Count Basie goes pop, and the results are mighty nice – a hard-swinging take on familiar tunes from the 60s, but all re-tooled the jazzy Basie way! The vibe here is right up there with the best Neal Hefti moments with the group – and although the arrangements are by Billy Byers, they've got that sense of tightness that Hefti first help bring to the band – a great setting for the inventive solos, and all the cool little twists and turns that make a record like this so great. And while you might think of the setting, or the title, as some sort of sell-out on the Count's part – the album's instead a perfect way to hear what made the Basie band so great – how they could completely transform tunes like "Pretty Woman", "Bye Bye Love", "Doo Wah Diddy Diddy", "At Long Last Love", and "Go Away Little Girl". (Tri-color label pressing. Cover has some wear and aging.) © 1996-2015, Dusty Groove, Inc.
We realize that there are many different interpretations of the standard grades used for pre-owned vinyl record albums & CD, so we thought we'd offer you the ones that we are working with, so you have an idea what we mean when we give the grade for a non-new item on our pages.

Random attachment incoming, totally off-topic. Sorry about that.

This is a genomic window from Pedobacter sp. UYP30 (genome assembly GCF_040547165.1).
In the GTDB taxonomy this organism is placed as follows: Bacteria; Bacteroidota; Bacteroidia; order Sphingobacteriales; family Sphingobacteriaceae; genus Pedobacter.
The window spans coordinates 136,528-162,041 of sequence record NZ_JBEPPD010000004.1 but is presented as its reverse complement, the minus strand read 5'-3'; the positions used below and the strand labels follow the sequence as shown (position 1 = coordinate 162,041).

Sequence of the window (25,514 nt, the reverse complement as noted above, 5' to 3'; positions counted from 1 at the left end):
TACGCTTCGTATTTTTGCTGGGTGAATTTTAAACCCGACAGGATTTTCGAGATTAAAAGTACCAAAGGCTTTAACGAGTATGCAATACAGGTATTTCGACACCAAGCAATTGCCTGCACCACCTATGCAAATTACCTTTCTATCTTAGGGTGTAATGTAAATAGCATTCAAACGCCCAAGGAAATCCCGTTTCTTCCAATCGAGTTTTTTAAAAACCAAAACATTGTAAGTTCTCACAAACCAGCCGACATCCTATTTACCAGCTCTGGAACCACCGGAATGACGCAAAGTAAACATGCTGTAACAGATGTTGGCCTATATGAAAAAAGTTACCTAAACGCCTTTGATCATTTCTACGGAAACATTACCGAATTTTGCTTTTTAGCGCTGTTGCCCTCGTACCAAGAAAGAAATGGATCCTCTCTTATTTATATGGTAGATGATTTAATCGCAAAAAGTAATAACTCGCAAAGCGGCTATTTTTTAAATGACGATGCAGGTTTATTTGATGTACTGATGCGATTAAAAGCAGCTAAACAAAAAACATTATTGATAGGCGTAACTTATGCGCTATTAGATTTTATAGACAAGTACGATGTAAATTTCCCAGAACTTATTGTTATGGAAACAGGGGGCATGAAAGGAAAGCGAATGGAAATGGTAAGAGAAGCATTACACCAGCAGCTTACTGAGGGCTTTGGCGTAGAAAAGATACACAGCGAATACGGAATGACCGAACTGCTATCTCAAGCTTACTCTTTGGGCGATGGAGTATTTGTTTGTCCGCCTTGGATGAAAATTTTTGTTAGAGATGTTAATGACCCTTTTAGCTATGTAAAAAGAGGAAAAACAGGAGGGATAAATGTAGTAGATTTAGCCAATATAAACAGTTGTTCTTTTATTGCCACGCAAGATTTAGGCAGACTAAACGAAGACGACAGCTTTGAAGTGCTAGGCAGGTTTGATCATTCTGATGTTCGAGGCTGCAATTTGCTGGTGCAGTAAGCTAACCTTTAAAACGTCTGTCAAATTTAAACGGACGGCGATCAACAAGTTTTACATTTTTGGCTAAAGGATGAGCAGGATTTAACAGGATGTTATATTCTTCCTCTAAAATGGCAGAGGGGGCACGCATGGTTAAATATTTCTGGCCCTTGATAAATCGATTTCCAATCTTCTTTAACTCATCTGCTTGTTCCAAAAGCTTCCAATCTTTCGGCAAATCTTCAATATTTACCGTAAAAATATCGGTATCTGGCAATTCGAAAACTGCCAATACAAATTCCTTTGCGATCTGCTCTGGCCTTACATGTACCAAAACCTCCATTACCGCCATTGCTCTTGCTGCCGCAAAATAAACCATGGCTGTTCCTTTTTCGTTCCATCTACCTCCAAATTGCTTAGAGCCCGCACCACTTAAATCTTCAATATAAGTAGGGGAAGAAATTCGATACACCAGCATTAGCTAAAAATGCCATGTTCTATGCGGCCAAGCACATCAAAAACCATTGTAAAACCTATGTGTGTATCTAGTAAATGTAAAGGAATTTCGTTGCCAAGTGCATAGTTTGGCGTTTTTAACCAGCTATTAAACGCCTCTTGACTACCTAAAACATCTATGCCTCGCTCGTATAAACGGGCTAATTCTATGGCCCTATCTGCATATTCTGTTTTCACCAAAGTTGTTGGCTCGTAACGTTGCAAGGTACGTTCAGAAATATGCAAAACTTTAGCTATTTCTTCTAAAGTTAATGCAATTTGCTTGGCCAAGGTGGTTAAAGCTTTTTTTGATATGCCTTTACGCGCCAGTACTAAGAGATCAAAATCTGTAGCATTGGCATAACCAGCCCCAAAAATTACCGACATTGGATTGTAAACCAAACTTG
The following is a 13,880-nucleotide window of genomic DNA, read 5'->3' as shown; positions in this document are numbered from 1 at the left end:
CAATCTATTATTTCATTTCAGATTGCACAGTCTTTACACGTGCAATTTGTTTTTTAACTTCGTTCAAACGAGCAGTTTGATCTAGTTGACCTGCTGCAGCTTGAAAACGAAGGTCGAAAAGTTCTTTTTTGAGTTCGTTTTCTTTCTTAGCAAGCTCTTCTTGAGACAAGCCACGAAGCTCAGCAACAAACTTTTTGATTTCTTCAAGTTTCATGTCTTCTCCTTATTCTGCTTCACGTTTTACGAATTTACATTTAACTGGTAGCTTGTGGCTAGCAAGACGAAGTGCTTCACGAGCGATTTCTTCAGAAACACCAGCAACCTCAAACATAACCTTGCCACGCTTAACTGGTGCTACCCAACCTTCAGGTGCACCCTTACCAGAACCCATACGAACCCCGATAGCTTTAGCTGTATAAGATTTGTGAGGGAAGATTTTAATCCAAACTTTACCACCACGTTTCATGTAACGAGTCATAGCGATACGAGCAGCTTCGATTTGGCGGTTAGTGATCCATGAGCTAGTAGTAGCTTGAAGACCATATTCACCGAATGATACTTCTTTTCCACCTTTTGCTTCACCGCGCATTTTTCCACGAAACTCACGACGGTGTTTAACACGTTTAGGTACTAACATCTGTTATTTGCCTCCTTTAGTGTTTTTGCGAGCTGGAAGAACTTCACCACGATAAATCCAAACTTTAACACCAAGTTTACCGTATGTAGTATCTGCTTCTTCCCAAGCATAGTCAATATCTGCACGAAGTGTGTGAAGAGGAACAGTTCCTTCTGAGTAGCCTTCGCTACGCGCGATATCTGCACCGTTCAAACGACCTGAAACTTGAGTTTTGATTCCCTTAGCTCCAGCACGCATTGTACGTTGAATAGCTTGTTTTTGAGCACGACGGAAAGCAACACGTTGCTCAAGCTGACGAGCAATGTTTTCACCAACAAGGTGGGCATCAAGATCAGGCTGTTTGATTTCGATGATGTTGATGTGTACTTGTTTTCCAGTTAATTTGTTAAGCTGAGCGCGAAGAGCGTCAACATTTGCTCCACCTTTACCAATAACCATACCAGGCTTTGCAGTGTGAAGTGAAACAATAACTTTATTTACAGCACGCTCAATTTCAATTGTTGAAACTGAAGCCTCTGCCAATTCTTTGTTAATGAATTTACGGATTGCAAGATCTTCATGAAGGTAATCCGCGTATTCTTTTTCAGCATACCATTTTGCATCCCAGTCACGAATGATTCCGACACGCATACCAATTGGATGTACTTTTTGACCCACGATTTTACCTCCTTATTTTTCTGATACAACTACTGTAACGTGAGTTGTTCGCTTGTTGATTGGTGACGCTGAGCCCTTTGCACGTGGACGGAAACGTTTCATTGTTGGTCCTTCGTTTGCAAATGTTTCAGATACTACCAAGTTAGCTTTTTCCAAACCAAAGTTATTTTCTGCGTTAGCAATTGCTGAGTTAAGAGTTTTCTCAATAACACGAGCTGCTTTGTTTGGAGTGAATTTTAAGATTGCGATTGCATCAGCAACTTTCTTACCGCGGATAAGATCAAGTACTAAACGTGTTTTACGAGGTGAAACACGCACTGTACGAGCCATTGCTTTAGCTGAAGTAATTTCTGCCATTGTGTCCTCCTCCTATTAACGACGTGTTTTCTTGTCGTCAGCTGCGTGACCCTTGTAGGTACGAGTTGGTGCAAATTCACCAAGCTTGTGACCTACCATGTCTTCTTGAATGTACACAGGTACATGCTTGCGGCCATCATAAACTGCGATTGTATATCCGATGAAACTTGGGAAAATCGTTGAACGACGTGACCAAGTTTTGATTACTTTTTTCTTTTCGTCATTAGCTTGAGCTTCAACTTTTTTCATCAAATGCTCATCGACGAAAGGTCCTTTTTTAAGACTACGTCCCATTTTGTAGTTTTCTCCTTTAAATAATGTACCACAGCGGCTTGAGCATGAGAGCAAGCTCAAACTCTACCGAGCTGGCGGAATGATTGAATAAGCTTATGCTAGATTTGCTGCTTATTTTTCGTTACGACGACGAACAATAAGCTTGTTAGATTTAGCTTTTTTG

Below are stated conditions for a used vinyl records at Dusty Groove. Grading for the cover should be assumed to be near (within a "+" or "-") the grading for the vinyl. If there is significant divergence from the condition of the vinyl, or specific flaws, these will be noted in the comments section of the item. However, please be aware that since the emphasis of this site is towards the music listener, our main concern is with the vinyl of any used item we sell. Additionally, please note that all of our records are graded visually; considering the volume of used vinyl we handle, it is impossible for us to listen to each record. If we spot any significant flaws, we make every attempt to listen through them and note how they play.
The following grading conditions apply to the vinyl component of an album or single:
If something is noteworthy, we try to note it in the comments — especially if it is an oddity that is the only wrong thing about the record. This might include, but isn't limited to, warped records, tracks that skip, cover damage or wear as noted above, or strictly cosmetic flaws.